```You examples are easy, I was hoping for harder ones ;) This is from the definition.

f3[x_] := Piecewise[{{1 - x^2 , x < 0}, {1 + x^2, x > 0}}];
FourierSeries[f3[x], x, 3]

![Mathematica graphics](http://i.stack.imgur.com/JPS7B.png)

A quick Manipulate:

![enter image description here][1]

Manipulate[
r = FourierSeries[f[x], x, n];
Show[Plot[r, {x, -2 Pi, 2 Pi}, Frame -> True], Plot[f[x], {x, -2 Pi, 2 Pi},
PlotStyle -> {Thick, Red}]],
Grid[{
{Control[{{n, 3, "how many terms?"}, 1, 20, 1}], Dynamic[n]}
}],
ContinuousAction -> False,
SynchronousUpdating -> True,
Initialization :>
(
f[x_] := Piecewise[{{1 - x^2 , x < 0}, {1 + x^2, x > 0}}]
)
]

And if you meant them to be different functions:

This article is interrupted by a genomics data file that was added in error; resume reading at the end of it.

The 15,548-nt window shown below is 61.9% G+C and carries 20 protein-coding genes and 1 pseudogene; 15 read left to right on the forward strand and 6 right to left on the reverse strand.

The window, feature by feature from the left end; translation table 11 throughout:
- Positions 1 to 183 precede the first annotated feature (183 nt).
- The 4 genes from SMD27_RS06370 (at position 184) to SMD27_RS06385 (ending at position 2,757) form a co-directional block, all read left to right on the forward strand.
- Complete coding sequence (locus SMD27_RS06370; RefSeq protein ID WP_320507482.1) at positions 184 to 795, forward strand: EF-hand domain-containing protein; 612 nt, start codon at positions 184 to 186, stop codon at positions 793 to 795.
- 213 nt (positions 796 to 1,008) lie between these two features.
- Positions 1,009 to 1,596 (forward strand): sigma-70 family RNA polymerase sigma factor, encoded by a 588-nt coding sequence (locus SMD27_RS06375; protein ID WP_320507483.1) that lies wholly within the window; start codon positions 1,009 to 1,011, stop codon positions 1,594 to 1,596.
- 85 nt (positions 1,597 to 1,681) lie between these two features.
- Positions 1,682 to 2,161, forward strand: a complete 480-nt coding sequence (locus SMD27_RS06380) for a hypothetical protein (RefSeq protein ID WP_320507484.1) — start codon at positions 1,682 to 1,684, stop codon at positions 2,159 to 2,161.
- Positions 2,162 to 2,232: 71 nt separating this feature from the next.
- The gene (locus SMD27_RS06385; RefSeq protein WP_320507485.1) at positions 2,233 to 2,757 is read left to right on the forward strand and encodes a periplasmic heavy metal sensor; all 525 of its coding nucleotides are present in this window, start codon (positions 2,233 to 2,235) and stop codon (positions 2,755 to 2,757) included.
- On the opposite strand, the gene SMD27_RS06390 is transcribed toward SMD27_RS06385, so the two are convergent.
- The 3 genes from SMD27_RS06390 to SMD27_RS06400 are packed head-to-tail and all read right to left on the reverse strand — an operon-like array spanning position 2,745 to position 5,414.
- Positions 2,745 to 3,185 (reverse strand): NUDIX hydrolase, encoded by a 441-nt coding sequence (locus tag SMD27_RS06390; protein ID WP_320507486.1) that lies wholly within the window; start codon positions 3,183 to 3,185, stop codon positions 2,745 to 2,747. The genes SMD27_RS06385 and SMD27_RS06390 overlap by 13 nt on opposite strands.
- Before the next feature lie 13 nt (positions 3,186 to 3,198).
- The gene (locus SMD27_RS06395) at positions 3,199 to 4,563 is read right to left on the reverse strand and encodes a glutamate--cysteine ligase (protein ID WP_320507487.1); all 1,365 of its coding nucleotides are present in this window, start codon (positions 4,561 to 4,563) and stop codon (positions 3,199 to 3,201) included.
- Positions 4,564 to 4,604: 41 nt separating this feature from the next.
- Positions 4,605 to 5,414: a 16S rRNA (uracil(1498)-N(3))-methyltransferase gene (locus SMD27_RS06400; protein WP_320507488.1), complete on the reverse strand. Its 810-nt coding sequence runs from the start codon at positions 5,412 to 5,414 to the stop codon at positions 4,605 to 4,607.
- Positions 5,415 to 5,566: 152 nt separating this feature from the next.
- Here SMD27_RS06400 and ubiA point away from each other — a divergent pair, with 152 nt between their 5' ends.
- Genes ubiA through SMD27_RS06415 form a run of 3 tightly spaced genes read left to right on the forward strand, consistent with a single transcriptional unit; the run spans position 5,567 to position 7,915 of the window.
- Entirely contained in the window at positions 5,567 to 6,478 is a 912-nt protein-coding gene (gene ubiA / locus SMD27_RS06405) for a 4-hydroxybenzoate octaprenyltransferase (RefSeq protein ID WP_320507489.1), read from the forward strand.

f1[x_] := Piecewise[{{1 - x^2 , x < 0}, {0, True}}];
f2[x_] := Piecewise[{{1 + x^2 , x > 0}, {0, True}}];
FourierSeries[f1[x], x, 3]

![Mathematica graphics](http://i.stack.imgur.com/8FfCb.png)

FourierSeries[f2[x], x, 3]

![Mathematica graphics](http://i.stack.imgur.com/wQM2d.png)

You can use the definition of the \$c_k\$ also by using `FourierParameters` to make it match the textbook you are using. So make sure to look at `FourierParameters` and adjust it as needed else you'll get different looking result from the textbook if the textbook does not use the default setting used by Mathematica.

[1]: http://i.stack.imgur.com/GyGAr.gif
```